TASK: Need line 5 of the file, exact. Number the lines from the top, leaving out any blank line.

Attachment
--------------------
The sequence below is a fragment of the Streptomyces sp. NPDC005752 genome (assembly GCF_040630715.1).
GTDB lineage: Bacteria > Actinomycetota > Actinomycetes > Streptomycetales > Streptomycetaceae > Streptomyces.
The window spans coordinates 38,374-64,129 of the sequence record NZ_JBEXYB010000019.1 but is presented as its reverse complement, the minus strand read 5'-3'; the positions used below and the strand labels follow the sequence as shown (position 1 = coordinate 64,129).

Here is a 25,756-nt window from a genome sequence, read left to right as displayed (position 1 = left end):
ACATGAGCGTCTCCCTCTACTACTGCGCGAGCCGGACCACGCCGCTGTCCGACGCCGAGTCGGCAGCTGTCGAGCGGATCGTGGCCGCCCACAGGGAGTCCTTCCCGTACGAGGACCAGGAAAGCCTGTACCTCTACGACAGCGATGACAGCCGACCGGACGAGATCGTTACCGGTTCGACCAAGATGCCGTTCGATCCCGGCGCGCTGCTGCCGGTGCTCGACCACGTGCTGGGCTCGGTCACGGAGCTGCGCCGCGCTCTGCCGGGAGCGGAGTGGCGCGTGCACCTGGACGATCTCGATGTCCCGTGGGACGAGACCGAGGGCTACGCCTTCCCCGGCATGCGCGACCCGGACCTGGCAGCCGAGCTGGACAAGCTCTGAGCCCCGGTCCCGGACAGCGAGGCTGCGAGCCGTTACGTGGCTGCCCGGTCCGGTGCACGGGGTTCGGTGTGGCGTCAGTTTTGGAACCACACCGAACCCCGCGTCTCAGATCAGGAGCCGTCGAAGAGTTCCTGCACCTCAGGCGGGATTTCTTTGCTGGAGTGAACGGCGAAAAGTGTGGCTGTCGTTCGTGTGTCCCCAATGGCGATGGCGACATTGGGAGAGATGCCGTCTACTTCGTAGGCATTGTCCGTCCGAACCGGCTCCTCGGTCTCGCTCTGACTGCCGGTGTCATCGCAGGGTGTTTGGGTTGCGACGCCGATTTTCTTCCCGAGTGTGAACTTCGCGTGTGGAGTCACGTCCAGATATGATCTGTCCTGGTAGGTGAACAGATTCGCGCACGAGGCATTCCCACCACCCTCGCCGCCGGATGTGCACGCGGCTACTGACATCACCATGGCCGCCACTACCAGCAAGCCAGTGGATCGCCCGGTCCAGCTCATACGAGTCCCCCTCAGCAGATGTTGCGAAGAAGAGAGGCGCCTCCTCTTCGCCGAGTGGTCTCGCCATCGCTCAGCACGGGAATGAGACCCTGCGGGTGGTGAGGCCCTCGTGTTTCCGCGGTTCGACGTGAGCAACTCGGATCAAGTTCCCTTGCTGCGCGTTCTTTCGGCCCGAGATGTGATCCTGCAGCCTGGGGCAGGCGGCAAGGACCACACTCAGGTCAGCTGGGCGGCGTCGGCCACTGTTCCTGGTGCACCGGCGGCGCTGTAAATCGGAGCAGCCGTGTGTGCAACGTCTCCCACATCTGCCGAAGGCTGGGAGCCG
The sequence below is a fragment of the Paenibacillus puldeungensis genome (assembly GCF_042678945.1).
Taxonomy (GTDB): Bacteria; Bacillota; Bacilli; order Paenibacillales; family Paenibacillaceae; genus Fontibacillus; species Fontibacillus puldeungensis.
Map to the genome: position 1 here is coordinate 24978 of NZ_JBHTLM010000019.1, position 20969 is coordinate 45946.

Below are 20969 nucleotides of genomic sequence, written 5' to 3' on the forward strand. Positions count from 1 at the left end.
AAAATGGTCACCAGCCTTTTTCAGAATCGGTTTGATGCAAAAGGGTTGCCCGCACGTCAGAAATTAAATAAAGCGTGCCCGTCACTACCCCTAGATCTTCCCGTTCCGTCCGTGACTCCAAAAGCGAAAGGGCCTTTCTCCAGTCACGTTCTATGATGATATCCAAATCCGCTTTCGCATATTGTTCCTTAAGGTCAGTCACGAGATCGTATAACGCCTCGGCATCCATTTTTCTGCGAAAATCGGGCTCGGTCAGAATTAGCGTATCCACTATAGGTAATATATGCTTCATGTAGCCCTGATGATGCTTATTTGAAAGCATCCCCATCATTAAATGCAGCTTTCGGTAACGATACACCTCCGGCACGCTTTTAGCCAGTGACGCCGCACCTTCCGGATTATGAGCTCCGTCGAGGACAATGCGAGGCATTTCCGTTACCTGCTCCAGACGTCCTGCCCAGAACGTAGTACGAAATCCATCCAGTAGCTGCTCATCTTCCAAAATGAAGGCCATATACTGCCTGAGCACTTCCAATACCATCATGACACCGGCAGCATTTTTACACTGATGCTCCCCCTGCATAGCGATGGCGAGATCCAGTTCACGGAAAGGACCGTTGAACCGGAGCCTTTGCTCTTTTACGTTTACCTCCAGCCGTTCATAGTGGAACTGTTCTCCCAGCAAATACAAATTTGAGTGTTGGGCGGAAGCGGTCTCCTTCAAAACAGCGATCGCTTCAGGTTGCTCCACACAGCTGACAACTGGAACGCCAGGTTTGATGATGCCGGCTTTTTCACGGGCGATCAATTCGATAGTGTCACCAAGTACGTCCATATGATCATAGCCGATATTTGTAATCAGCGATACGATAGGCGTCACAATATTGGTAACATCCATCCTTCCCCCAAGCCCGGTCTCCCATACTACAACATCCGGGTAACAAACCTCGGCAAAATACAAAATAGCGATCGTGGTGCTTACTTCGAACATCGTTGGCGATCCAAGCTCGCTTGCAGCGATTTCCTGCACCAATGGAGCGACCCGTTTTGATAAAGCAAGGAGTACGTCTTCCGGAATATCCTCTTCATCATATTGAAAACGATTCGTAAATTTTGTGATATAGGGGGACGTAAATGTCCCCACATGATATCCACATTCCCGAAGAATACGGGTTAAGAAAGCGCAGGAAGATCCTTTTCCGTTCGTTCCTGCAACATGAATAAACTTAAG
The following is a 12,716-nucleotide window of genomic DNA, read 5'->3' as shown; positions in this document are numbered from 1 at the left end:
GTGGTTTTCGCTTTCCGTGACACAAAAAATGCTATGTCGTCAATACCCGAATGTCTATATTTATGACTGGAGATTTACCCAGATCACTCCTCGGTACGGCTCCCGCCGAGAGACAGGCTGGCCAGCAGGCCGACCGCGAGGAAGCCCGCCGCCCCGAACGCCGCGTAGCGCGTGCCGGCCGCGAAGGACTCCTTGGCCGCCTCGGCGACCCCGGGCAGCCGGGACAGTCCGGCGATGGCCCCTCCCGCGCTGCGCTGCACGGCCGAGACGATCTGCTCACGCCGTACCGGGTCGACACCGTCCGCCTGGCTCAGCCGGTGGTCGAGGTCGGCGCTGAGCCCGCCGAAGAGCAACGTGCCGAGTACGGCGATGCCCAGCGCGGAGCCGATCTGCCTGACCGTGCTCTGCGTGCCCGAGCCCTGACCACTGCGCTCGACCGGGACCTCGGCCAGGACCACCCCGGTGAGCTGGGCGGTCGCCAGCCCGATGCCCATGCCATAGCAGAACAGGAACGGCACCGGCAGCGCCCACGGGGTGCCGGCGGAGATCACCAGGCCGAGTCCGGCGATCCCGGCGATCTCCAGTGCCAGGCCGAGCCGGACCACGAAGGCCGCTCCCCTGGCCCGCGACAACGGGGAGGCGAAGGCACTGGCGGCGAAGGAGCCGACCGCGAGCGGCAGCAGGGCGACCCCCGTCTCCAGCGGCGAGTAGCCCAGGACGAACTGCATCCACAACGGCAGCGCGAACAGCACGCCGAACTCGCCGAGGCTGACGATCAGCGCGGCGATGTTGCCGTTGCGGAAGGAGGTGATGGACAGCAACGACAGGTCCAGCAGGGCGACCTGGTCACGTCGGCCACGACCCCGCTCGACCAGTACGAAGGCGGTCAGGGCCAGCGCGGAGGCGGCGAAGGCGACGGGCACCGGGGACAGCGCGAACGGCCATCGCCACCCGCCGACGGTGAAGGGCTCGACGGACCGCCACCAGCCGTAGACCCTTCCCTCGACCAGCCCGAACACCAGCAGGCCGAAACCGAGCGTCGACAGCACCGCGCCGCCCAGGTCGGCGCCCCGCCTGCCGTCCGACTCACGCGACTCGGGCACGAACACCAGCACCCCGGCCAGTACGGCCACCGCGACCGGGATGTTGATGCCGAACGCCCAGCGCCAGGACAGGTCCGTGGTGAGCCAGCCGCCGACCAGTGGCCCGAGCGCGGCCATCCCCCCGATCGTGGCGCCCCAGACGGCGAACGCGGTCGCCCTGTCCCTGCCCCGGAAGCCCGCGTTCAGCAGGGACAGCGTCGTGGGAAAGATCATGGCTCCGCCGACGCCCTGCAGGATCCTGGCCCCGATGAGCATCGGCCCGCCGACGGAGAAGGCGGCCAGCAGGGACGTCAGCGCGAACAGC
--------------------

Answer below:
ACATGAGCGTCTCCCTCTACTACTGCGCGAGCCGGACCACGCCGCTGTCCGACGCCGAGTCGGCAGCTGTCGAGCGGATCGTGGCCGCCCACAGGGAGTCCTTCCCGTACGAGGACCAGGAAAGCCTGTACCTCTACGACAGCGATGACAGCCGACCGGACGAGATCGTTACCGGTTCGACCAAGATGCCGTTCGATCCCGGCGCGCTGCTGCCGGTGCTCGACCACGTGCTGGGCTCGGTCACGGAGCTGCGCCGCGCTCTGCCGGGAGCGGAGTGGCGCGTGCACCTGGACGATCTCGATGTCCCGTGGGACGAGACCGAGGGCTACGCCTTCCCCGGCATGCGCGACCCGGACCTGGCAGCCGAGCTGGACAAGCTCTGAGCCCCGGTCCCGGACAGCGAGGCTGCGAGCCGTTACGTGGCTGCCCGGTCCGGTGCACGGGGTTCGGTGTGGCGTCAGTTTTGGAACCACACCGAACCCCGCGTCTCAGATCAGGAGCCGTCGAAGAGTTCCTGCACCTCAGGCGGGATTTCTTTGCTGGAGTGAACGGCGAAAAGTGTGGCTGTCGTTCGTGTGTCCCCAATGGCGATGGCGACATTGGGAGAGATGCCGTCTACTTCGTAGGCATTGTCCGTCCGAACCGGCTCCTCGGTCTCGCTCTGACTGCCGGTGTCATCGCAGGGTGTTTGGGTTGCGACGCCGATTTTCTTCCCGAGTGTGAACTTCGCGTGTGGAGTCACGTCCAGATATGATCTGTCCTGGTAGGTGAACAGATTCGCGCACGAGGCATTCCCACCACCCTCGCCGCCGGATGTGCACGCGGCTACTGACATCACCATGGCCGCCACTACCAGCAAGCCAGTGGATCGCCCGGTCCAGCTCATACGAGTCCCCCTCAGCAGATGTTGCGAAGAAGAGAGGCGCCTCCTCTTCGCCGAGTGGTCTCGCCATCGCTCAGCACGGGAATGAGACCCTGCGGGTGGTGAGGCCCTCGTGTTTCCGCGGTTCGACGTGAGCAACTCGGATCAAGTTCCCTTGCTGCGCGTTCTTTCGGCCCGAGATGTGATCCTGCAGCCTGGGGCAGGCGGCAAGGACCACACTCAGGTCAGCTGGGCGGCGTCGGCCACTGTTCCTGGTGCACCGGCGGCGCTGTAAATCGGAGCAGCCGTGTGTGCAACGTCTCCCACATCTGCCGAAGGCTGGGAGCCG